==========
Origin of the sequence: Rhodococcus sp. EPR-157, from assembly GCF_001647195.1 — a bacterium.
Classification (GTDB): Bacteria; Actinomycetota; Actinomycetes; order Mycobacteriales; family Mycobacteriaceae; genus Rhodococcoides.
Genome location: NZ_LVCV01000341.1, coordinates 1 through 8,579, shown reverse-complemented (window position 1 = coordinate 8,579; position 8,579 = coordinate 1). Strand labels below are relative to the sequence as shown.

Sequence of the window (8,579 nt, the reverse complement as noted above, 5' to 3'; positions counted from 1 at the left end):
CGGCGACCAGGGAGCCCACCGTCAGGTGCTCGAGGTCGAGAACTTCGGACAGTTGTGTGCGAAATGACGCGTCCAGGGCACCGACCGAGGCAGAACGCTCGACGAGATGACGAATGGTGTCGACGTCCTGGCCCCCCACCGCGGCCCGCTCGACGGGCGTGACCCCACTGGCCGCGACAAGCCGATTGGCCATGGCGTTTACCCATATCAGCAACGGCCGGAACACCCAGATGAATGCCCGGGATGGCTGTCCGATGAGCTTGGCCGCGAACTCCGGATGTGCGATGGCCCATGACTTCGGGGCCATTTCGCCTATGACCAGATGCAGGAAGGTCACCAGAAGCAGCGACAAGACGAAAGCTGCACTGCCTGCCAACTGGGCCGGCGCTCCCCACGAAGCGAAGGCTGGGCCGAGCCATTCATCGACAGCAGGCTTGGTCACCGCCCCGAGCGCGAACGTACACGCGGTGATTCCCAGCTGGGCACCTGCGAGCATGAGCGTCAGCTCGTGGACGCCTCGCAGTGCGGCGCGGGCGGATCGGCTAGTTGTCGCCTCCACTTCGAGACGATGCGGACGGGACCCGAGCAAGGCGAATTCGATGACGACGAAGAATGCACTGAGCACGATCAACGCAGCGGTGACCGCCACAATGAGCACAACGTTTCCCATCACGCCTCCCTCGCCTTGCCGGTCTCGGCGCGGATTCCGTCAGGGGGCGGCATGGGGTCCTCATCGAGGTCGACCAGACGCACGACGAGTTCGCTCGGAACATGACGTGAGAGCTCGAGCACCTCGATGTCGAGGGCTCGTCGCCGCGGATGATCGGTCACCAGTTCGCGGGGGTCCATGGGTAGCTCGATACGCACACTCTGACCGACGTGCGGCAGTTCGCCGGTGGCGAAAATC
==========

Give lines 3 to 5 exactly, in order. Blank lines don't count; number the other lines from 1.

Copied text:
Genome location: NZ_LVCV01000341.1, coordinates 1 through 8,579, shown reverse-complemented (window position 1 = coordinate 8,579; position 8,579 = coordinate 1). Strand labels below are relative to the sequence as shown.

Sequence of the window (8,579 nt, the reverse complement as noted above, 5' to 3'; positions counted from 1 at the left end):
CGGCGACCAGGGAGCCCACCGTCAGGTGCTCGAGGTCGAGAACTTCGGACAGTTGTGTGCGAAATGACGCGTCCAGGGCACCGACCGAGGCAGAACGCTCGACGAGATGACGAATGGTGTCGACGTCCTGGCCCCCCACCGCGGCCCGCTCGACGGGCGTGACCCCACTGGCCGCGACAAGCCGATTGGCCATGGCGTTTACCCATATCAGCAACGGCCGGAACACCCAGATGAATGCCCGGGATGGCTGTCCGATGAGCTTGGCCGCGAACTCCGGATGTGCGATGGCCCATGACTTCGGGGCCATTTCGCCTATGACCAGATGCAGGAAGGTCACCAGAAGCAGCGACAAGACGAAAGCTGCACTGCCTGCCAACTGGGCCGGCGCTCCCCACGAAGCGAAGGCTGGGCCGAGCCATTCATCGACAGCAGGCTTGGTCACCGCCCCGAGCGCGAACGTACACGCGGTGATTCCCAGCTGGGCACCTGCGAGCATGAGCGTCAGCTCGTGGACGCCTCGCAGTGCGGCGCGGGCGGATCGGCTAGTTGTCGCCTCCACTTCGAGACGATGCGGACGGGACCCGAGCAAGGCGAATTCGATGACGACGAAGAATGCACTGAGCACGATCAACGCAGCGGTGACCGCCACAATGAGCACAACGTTTCCCATCACGCCTCCCTCGCCTTGCCGGTCTCGGCGCGGATTCCGTCAGGGGGCGGCATGGGGTCCTCATCGAGGTCGACCAGACGCACGACGAGTTCGCTCGGAACATGACGTGAGAGCTCGAGCACCTCGATGTCGAGGGCTCGTCGCCGCGGATGATCGGTCACCAGTTCGCGGGGGTCCATGGGTAGCTCGATACGCACACTCTGACCGACGTGCGGCAGTTCGCCGGTGGCGAAAATC